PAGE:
03 May 2007

Reader on Cervantes

[cross-posted at 400 Windmills]

I tried to slow down while reading Reader's Block. I tried. I put it down several times, attempting to prolong the experience (especially as it's the last unread contemporary novel I had left). Unfortunately, my self-control was only good for two days. This is a book that brought back the best memories of undergrad life: breathless excitement about literature and that sense of (for lack of a better term) chummy intimacy with the giants on whose shoulders we supposedly stand--a shared burden and understanding of the failure and beauty that besets us all. (Yes, this makes David Markson another deserving hug-recipient.) It's an addictive, sad, exhilarating, frightening, compassionate work. On the back cover, Kurt Vonnegut calls it, "Hypnotic...a profoundly rewarding read." Yes.

Somehow, I began keeping track of all of his Cervantes references (any mention of Don Quixote always makes me smile) and wound up with 13:
Cervantes was a tax collector during the outfitting of the Armada.

And was imprisoned when his accounts did not balance.

...

Thomas Hobbes was born prematurely when his mother became hysterical at the approach of the Spanish Armada.

...

Shakespeare died in Stratford on April 23, 1616, a Tuesday.

Cervantes died in Madrid on April 23, 1616, a Saturday.

The difference being between the Julian calendar and the Gregorian. Cervantes died ten days earlier.

...

Then we will have Homer and Don Quixote, and then we will have saunter and chat, and one more laugh before we die.

Said William Cowper, who was mad through most of his life.

...

Erostratus burned down the Temple of Artemis at Ephesus in 356 B.C., so that his name would be remembered through history.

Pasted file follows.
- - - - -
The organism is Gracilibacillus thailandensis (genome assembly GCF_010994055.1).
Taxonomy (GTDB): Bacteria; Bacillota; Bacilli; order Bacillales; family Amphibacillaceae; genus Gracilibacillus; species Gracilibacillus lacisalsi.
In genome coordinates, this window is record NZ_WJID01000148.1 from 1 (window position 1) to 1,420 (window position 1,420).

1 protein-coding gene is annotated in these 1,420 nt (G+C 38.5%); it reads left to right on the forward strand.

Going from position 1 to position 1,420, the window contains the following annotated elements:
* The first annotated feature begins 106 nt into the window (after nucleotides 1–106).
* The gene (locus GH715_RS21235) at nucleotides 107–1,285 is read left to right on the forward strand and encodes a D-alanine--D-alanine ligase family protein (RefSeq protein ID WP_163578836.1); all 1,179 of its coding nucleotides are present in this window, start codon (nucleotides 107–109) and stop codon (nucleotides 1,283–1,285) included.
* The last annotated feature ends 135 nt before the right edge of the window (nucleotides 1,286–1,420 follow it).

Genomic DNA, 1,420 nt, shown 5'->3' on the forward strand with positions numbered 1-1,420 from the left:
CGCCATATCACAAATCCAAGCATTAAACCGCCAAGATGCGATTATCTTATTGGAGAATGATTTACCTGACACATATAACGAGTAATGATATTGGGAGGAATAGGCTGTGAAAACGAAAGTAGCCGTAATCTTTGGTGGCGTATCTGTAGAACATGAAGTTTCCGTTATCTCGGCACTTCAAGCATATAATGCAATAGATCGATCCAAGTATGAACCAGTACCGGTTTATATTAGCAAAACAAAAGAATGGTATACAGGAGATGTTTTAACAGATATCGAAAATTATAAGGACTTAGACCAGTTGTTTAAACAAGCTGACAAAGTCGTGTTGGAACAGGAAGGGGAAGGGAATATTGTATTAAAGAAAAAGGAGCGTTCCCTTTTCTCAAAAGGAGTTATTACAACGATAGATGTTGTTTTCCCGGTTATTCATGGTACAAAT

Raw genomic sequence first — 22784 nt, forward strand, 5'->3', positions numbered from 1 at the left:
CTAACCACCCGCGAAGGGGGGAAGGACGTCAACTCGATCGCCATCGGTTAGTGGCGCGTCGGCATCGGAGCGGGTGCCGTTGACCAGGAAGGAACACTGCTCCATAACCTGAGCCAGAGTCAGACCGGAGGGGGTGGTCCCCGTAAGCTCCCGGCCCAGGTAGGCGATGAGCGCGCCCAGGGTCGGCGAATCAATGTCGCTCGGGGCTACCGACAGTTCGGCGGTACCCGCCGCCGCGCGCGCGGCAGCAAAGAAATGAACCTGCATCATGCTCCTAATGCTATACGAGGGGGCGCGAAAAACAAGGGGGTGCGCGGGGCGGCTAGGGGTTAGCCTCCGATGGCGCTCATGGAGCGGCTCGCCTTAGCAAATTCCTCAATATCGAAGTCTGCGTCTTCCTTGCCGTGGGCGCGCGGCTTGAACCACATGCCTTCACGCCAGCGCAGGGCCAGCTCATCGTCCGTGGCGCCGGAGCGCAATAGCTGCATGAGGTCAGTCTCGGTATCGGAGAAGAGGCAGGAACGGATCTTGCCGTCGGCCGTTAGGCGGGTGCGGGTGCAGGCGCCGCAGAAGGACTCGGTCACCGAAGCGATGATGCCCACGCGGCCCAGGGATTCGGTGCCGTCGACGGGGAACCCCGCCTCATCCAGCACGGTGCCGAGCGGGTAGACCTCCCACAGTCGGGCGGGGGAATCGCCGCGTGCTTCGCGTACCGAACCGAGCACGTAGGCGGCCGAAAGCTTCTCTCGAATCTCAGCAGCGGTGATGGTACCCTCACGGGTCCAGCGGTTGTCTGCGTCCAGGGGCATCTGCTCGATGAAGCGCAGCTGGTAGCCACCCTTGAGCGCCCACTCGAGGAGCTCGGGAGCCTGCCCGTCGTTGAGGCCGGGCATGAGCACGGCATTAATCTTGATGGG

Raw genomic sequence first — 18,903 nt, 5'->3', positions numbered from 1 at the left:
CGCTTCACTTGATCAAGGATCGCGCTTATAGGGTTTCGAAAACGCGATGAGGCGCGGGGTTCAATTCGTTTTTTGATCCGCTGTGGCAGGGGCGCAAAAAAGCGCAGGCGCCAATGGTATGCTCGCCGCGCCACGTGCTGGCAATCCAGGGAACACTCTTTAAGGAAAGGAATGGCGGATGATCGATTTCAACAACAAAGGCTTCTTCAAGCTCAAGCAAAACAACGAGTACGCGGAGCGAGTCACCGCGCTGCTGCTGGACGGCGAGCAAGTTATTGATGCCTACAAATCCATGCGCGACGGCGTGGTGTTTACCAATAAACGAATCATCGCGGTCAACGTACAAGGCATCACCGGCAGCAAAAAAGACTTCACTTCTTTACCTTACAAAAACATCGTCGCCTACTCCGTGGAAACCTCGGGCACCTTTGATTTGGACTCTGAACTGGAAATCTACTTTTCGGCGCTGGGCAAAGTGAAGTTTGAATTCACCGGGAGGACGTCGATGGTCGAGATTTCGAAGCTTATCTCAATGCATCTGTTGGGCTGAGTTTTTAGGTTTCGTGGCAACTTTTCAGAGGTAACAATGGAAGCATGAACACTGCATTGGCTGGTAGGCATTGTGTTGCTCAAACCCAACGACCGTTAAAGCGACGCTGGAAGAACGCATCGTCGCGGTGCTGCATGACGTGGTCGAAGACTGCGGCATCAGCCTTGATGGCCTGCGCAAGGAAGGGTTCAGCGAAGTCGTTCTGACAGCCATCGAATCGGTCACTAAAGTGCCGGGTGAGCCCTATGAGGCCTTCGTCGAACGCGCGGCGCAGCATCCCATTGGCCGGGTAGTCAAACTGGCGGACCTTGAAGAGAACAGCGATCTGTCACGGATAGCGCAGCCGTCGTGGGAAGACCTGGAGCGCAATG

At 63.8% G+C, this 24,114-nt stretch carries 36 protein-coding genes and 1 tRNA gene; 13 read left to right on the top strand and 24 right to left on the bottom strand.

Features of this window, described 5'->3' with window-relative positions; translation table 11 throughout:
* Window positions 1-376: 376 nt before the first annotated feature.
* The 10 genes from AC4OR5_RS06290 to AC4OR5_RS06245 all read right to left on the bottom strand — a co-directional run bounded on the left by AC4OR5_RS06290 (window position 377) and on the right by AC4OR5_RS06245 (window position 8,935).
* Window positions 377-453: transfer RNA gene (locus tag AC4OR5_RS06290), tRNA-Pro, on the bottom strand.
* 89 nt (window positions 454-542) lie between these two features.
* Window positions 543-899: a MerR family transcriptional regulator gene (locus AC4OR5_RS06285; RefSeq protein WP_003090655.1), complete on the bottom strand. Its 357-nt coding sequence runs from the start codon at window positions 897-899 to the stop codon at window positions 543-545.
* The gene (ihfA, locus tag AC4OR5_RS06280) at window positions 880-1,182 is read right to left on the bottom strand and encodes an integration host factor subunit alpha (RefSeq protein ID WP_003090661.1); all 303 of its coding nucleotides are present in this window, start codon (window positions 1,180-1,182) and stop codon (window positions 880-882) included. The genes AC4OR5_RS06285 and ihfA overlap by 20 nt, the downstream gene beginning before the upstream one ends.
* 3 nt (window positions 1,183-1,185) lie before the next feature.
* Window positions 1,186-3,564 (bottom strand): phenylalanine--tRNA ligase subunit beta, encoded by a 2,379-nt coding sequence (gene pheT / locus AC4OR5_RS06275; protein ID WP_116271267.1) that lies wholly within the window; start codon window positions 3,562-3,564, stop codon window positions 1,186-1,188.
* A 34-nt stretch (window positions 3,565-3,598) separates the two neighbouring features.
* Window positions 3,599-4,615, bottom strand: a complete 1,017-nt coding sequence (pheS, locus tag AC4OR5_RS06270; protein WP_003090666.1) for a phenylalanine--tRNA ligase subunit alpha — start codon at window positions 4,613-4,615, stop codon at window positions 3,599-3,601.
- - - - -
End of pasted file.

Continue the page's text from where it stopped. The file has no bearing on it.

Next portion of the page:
One of those who remembered it was Cervantes, who lets Don Quixote tell Sancho Panza the story.

And that Alexander was born on the same night.

...

Captured by Moorish pirates at sea, Cervantes spent five years as a slave before being ransomed.

...

Once more before I die I will read Don Quixote, said Gissing.

...

El Caballero de la Triste Figura.

...

Cervantes is buried at a convent in Madrid, though exactly where in its cemetery is not known. Nor is there a known portrait of him.

...

Salvador de Madariaga propounds strongly suggestive evidence that Cervantes may have been a Sephardic Jew.

...

Jane Austen. Anne Bradstreet. Cervantes.

...

Pierre Menard.

...

A Christ of our neighborhood, Ortega called Don Quixote.

4 comments:

OmbudsBen said...

Amcorrea,

Your about page has helped trigger a post and some replies about Walker Percy and his triadic theory, among other notions -- I'm drafting it now. Just wanted to let you know, in case you want to stop by. We share many writers in common. I'll post on Percy in the next few days, and link to you.

I hope you're doing well,
Ben

amcorrea said...

Thanks! I look forward to reading it. Someday I do plan on discussing that essay of his here. I think it's fascinating and still very relevant today.

Sylvia said...

I didn't know about the calendar difference between Spain and England. So Cervantes and Shakespeare died on the same date, but not the same day!

amcorrea said...

Exactly. It's still pretty interesting, though.